The Children

A story

"Mrs. Fiske Warren (Gretchen Osgood) and Her Daughter Rachel," John Singer Sargent, 1903, courtesy of the Museum of Fine Arts, Boston, Massachusetts

His eldest daughter is in the middle of her second divorce, his youngest daughter is skinny again, once again battling anorexia (a disease that he could never even begin to fathom), and, most of all—worst of all—his beloved Sharon is gone. He doesn’t even own a dog anymore, the last one having died of cancer a year before Sharon did, when Sharon was too sick to take on a puppy. All this, and still his son, Eric, wants to talk. He wants to talk about the past. Specifically, he wants to talk about what he knows happened, back when he was in high school, and came home early one day to see something through the big glass windows of the modern house they then lived in on the Main Line. “I saw a woman, I know I did,” Eric tells his father as the two of them sit in comfortable upholstered chairs, not looking at each other, on opposite sides of the study in Bill’s apartment—the Center City apartment with the great views that Sharon had insisted they buy after the last of their children had married, thinking that it would be fun to live in the city again, that they’d take advantage of the theater and the orchestra, and that she, Sharon, would shop daily at specialty shops, and learn to cook Italian. But that’s not what had happened. Instead, Sharon went to the doctor one day because she’d been tired, and learned that she had lung cancer. Lung cancer! This for a girl who’d quit smoking soon after she’d finished college. “All these years, I thought I was crazy, because you denied it,” Eric now says. “You denied that anything was weird in the house, that there’d been anyone there. But I know what I saw, and what I saw was a woman. That, and plus, Mom told us.”

“Mom told you what?”

“Mom told us about your affair.”

He lets this little piece of information wash over him, wave after wave of something toxic—acid rain, cyanide, gasoline—that leaves his mouth dry and his spine tingling with some new sensory perception, such that suddenly he can smell himself, and is forced to take in all his old-man’s aromas, of powder, and dryness, and skin worn smooth. His throat contracts, making swallowing difficult.

“Why are you telling me this, Eric?”

“I knew you were going to say that,” Eric says. “I knew that you were going to turn the tables on me, put me on the defensive. That’s what you always did, isn’t it?  Father knows best. But Dad, all those lies, all those years—I’m tired of living like that, pretending that everything that happened back then, in our house, when we were kids, didn’t happen. Okay? Ever hear that the truth shall set you free?”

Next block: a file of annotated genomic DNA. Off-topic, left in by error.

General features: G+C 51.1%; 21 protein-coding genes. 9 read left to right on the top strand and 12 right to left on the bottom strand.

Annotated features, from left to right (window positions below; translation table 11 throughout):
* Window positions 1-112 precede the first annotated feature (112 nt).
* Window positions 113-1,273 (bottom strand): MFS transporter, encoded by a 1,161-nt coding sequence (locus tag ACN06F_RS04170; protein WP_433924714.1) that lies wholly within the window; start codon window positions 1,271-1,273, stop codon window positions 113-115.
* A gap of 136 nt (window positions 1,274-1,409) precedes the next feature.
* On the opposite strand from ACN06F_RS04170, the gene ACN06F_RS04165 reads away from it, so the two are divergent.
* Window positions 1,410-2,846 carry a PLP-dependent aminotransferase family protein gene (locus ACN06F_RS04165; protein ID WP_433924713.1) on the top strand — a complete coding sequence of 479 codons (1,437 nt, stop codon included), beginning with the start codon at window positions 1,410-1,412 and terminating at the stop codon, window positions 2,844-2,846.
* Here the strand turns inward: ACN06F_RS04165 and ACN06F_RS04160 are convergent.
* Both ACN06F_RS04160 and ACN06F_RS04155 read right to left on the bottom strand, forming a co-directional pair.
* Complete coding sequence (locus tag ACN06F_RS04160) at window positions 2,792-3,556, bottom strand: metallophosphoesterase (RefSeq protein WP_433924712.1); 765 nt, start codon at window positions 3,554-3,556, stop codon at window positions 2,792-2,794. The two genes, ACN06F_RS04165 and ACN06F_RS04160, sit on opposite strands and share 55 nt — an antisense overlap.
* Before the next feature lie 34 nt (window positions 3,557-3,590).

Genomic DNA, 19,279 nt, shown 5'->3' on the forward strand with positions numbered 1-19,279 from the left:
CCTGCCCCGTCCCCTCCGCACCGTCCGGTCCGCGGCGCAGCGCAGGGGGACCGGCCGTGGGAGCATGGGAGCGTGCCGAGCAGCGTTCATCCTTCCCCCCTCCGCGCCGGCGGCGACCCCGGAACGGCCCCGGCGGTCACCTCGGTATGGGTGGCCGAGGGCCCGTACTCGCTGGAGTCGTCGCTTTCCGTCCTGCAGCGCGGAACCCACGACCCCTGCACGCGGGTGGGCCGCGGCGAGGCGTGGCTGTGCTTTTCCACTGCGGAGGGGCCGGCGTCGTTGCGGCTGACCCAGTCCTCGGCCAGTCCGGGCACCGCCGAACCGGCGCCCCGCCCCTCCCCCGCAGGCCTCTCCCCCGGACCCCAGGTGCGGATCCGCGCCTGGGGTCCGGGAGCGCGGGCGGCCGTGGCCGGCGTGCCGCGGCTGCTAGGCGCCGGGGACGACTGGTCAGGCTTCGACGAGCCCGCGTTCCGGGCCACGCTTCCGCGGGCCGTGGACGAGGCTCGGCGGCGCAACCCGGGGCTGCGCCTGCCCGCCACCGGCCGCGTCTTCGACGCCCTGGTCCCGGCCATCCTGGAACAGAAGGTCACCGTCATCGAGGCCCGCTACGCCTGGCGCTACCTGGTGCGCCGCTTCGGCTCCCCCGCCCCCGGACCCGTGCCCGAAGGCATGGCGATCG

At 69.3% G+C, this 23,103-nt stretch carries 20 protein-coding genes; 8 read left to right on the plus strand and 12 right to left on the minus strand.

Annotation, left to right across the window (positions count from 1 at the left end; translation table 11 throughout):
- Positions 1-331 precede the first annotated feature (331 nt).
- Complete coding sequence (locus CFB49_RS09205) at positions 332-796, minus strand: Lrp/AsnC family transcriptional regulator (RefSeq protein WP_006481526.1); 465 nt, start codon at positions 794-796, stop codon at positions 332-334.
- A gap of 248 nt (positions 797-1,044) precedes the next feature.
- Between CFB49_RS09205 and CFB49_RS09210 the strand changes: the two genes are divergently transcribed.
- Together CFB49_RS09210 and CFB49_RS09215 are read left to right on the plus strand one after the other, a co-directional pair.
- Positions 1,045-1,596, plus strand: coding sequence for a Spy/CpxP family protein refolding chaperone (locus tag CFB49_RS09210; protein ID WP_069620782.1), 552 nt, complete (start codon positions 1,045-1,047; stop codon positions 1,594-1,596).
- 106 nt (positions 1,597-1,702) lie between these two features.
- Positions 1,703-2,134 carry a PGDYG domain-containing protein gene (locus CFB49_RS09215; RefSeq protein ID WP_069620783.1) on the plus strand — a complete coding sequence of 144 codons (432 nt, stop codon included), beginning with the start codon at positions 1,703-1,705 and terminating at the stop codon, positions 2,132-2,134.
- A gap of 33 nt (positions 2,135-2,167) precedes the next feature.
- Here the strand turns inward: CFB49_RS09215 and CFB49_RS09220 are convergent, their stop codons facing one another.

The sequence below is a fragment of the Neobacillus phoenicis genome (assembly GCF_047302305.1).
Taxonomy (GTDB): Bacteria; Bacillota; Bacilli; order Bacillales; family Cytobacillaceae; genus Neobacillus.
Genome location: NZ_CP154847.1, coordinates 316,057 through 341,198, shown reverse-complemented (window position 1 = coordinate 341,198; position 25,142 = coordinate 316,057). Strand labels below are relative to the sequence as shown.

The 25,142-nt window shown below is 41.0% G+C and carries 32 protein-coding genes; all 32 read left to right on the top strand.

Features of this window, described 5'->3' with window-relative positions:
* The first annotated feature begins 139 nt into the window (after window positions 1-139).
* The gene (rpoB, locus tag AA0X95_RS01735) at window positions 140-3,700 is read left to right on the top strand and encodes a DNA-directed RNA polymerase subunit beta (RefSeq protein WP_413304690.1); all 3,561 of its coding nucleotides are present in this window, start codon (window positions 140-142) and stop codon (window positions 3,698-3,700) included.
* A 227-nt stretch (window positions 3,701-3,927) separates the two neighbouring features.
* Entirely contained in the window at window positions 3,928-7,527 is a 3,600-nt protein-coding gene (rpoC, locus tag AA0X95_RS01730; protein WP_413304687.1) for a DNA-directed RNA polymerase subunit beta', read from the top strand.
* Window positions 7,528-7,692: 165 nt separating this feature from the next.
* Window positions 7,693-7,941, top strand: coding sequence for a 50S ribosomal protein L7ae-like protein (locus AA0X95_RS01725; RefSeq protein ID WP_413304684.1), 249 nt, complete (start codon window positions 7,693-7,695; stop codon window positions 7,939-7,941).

“I think so.”

“That’s all. That’s why I told you. For the truth. For absolute, rigorous honesty. For once.”

Eric is forty years old, a good-looking man, with taut, graying, curly hair, large light-brown eyes, and the full lips of an old-fashioned leading man. It is Saturday afternoon, and he’s just come from his health club. He’d showered and changed before his visit, and now wears beautiful soft brown corduroy trousers, a white button-down shirt, and a somewhat thread-bare, but very expensive, tweed jacket. Ever since he’d been a child, he’s blamed Bill for his problems: struggles in school and on the sports fields, difficulties with relationships, career worries, anxiety. Even so, he seems to have come out all right, with a good job, and a pretty, blonde Christian wife who spends most of her time, when she, too, isn’t exercising, working for the rights of Sudanese tribal women. No children, though. Apparently neither one of them wants them, which is another thing Bill can’t understand about his son. Not want children of your own? He himself had relished the arrival of each of his children, standing over their cribs in a swoon of wonder. But Eric, it seems, is made of different stuff entirely. He is an investment banker, doing things with hedge funds and arbitrage that Bill doesn’t really understand, never having had a head for business himself. That had been Sharon’s job—keeping the books, paying the taxes, running the store, as it were. Bill was an orthodontist; Sharon had been his office manager.

“What is it you want from me, son?”

Eric gets up and stretches, his arms held overhead like a dancer’s, before collapsing back in the chair.  There’s something soft, almost feminine, about this one son of his, something overly-refined, overly-fussy, almost feline, as if, despite the hours he puts in at the gym, he’d never worked his muscles hard enough, or broken a sweat.